Sunday, October 28, 2012

Arctic Alaska's Autumn Anomaly: Record Warm October at Barrow

November 11 Update: The warm streak has continued into the first third of November. The monthly average through the 11th is 13.7°, which is 9.0° above normal. Only 2 days so far have been below average (-2° on the 3rd and 5th).

November 1 Update: The preliminary monthly report from the National Weather Service shows the average temperature for October 2012 was above expectations at 27.5°. That is 10.3° above normal and 2.0° above the previous record. [Charts updated.]

The excessively warm temperatures were also reflected in the precipitation total which was 72% above normal.

9 PM Update: As of 2 pm local time, the daily high of 27° and low of 26° yield an average which is 17° above normal. This is now the 6th consecutive day with temperatures of at least 15° above normal.

Original post:
In mid-July, a certain high-traffic weather/climate blog was prematurely touting "Coldest July in history for Anchorage?", and this claim was widely echoed in the climate deniosphere. As noted by Tamino at Open Mind and further discussed in the comments, the Question Mark ? was significant, since the final July average missed the record by over 1°F, putting 2012 in 7th place.

Needless to say, no correction was ever published for this misinformation by the perpetrators, and here's something else you're not likely to see from them: With 4 days left in the month, Barrow, on Alaska's Arctic coast is on track to smash its record for warmest October by an unprecedented margin.

The National Climatic Data Center notes that "Barrow is the most northerly First-Order station operated by the National Weather Service." As such, it has a reliable temperature record extending back nearly a century, to 1920. The first 10 days of October started off as the warmest on record, and the warm streak has continued through the remainder of the month. In fact, the departures from normal have increased even further in the past week, reaching an astonishing 21° yesterday, the 27th. All of the past 5 days have been at least 15° above average. So far, every single day of October has averaged above normal except one which was equal, and the forecast indicates that will continue with double-digit departures through the end of the month.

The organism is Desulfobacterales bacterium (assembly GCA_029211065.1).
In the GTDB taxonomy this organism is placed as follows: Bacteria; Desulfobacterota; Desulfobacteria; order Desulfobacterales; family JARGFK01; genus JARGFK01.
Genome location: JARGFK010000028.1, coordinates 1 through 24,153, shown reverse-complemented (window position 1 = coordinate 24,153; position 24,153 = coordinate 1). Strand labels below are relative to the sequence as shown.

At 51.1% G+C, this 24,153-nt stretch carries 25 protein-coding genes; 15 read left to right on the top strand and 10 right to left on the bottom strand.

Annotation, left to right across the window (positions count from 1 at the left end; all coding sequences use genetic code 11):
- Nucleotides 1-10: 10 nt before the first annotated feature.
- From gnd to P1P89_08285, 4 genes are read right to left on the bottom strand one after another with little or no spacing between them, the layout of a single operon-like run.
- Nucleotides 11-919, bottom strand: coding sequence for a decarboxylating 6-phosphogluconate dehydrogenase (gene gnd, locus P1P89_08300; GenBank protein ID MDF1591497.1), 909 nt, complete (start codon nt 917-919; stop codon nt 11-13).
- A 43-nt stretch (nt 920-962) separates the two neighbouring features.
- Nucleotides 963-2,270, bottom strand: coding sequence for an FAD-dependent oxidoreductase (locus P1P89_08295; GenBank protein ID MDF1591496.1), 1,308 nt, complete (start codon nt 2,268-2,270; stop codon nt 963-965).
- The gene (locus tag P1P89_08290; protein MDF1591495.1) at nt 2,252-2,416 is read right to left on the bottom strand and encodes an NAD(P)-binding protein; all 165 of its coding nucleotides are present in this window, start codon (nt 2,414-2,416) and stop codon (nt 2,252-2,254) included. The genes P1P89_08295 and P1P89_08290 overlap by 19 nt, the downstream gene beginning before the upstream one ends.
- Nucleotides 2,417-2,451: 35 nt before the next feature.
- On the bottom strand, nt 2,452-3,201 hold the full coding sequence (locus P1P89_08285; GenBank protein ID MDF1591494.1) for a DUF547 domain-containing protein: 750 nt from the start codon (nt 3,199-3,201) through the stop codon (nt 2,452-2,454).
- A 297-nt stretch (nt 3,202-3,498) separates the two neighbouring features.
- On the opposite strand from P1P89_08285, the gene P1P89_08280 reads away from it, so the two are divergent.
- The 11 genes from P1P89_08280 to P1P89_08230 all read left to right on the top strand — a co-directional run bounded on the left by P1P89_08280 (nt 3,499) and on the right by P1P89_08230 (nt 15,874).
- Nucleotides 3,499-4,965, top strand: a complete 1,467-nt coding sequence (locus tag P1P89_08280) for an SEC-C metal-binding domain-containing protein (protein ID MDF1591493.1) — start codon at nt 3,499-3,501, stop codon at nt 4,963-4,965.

The monthly average temperature so far of 28.0° is currently 9.6° above average. Despite a cooling trend in the next several days, the forecast temperatures through the 31st indicate a final monthly average of 27.3°, or nearly 13° above the October normal of 14.6°. This would be 1.8° above the previous record in 2006, a margin greater than the difference between the current warmest October and the 7th warmest. Note that 7 of the 10 warmest Octobers at Barrow have occurred in the years beginning in 1998.

Daily high temperature records of 41° and 38° were set on the 5th and 6th. Highest minimum temperature records were set on 4 consecutive days from the 3rd through the 6th, when the temperature failed to go below freezing. Additional warm low records were set on the 23rd (28°) and the 27th (27°). Including 3 more high minimums set in 2011, 9 warmest lows have occurred in the past 2 years. By contrast, only one low minimum temperature record has been set at Barrow in the 13 years of this century.

The extraordinary late-season warmth at Barrow reflects an area of above-normal air temperatures over the Arctic Ocean from north of Siberia eastward to the Beaufort Sea near Alaska, where temperatures have averaged as much as 14°C above normal. This extremely warm area corresponds closely with the wide area of open ocean remaining from the record-breaking Arctic ice melting season of 2012.

Images (click to enlarge):
- October temperatures for 2012 vs. previous 10 warmest years at Barrow, Alaska; CapitalClimate chart from NWS data
- Daily average Barrow temperatures for October 2012 vs. normal; CapitalClimate chart from NWS data
- Northern Hemisphere temperature departures from normal for October 1-24, 2012 from NOAA/ESRL
- Arctic sea ice extent, October 15, 2012 vs. historical median (1979-2000) from National Snow and Ice Data Center

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